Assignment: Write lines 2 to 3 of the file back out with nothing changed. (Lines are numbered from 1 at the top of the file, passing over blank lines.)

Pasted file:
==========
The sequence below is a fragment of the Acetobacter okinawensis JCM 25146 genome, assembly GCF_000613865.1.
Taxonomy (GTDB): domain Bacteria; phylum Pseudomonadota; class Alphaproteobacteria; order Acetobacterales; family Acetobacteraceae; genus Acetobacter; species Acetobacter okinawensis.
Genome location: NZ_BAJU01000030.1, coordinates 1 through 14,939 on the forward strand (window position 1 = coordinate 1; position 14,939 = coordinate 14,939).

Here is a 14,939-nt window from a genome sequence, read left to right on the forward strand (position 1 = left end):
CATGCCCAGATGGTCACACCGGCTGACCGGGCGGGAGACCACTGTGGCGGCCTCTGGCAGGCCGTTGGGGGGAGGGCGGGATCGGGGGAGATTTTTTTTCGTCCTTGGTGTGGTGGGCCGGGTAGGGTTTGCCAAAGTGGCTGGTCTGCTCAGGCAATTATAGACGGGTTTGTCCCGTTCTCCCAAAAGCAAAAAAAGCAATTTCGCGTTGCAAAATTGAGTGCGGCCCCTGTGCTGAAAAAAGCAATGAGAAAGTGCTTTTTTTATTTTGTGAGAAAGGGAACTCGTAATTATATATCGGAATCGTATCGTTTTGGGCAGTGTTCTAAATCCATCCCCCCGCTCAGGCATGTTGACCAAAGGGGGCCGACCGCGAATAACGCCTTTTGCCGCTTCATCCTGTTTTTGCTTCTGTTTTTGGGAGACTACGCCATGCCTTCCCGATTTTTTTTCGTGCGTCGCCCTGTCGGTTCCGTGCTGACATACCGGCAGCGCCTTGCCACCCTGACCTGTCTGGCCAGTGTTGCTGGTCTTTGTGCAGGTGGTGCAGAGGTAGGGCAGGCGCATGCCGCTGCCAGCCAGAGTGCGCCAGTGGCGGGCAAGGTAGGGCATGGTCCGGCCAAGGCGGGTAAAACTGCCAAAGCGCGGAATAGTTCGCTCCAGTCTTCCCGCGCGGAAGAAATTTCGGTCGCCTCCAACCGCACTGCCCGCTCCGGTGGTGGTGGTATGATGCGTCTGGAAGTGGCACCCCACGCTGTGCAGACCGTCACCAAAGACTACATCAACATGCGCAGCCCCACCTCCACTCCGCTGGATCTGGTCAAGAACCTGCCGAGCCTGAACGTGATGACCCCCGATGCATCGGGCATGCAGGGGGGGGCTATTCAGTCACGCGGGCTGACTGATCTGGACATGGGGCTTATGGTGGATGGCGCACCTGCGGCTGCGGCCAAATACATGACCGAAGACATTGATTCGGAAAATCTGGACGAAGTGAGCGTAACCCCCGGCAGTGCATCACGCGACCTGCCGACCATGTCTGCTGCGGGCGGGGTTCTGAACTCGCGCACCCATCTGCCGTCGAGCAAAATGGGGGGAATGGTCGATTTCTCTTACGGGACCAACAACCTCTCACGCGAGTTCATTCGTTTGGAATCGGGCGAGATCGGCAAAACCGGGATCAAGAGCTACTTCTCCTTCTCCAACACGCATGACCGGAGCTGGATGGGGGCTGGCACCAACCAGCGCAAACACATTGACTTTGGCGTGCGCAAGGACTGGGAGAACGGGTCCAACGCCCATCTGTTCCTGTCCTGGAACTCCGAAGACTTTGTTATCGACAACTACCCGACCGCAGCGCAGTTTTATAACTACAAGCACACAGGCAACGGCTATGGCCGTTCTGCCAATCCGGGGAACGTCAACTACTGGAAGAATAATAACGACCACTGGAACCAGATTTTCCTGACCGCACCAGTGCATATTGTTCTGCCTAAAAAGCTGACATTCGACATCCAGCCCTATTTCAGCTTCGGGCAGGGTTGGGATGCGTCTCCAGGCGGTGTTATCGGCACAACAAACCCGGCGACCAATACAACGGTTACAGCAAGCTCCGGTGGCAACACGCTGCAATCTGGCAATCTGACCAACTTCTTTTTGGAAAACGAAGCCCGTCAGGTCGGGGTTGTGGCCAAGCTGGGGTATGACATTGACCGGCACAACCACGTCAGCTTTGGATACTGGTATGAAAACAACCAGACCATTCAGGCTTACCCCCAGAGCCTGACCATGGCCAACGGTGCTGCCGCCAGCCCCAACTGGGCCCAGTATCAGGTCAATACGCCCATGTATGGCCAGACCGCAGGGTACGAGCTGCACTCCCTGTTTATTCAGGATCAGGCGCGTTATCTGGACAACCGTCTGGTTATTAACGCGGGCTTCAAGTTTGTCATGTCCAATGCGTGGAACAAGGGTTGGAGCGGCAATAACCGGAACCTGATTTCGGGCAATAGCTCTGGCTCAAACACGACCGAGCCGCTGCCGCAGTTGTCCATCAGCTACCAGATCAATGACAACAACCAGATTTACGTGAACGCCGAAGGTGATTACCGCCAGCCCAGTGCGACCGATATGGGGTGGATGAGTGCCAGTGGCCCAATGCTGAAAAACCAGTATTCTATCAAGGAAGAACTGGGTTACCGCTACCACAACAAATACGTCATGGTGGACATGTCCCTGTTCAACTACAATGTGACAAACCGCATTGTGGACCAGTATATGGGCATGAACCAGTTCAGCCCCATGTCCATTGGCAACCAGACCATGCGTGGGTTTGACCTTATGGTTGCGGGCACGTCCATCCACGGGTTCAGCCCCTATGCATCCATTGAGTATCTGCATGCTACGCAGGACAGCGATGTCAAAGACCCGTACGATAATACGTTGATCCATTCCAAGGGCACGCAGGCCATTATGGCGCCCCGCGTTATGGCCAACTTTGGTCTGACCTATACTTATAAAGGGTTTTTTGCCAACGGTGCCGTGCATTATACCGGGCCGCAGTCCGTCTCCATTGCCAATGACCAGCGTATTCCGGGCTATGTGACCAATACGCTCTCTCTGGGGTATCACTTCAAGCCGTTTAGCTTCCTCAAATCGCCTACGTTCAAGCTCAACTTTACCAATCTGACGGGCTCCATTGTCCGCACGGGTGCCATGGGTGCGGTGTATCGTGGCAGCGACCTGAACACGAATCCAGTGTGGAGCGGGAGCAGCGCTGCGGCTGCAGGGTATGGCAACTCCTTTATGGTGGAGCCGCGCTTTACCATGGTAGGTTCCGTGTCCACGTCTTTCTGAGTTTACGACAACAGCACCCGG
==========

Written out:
Taxonomy (GTDB): domain Bacteria; phylum Pseudomonadota; class Alphaproteobacteria; order Acetobacterales; family Acetobacteraceae; genus Acetobacter; species Acetobacter okinawensis.
Genome location: NZ_BAJU01000030.1, coordinates 1 through 14,939 on the forward strand (window position 1 = coordinate 1; position 14,939 = coordinate 14,939).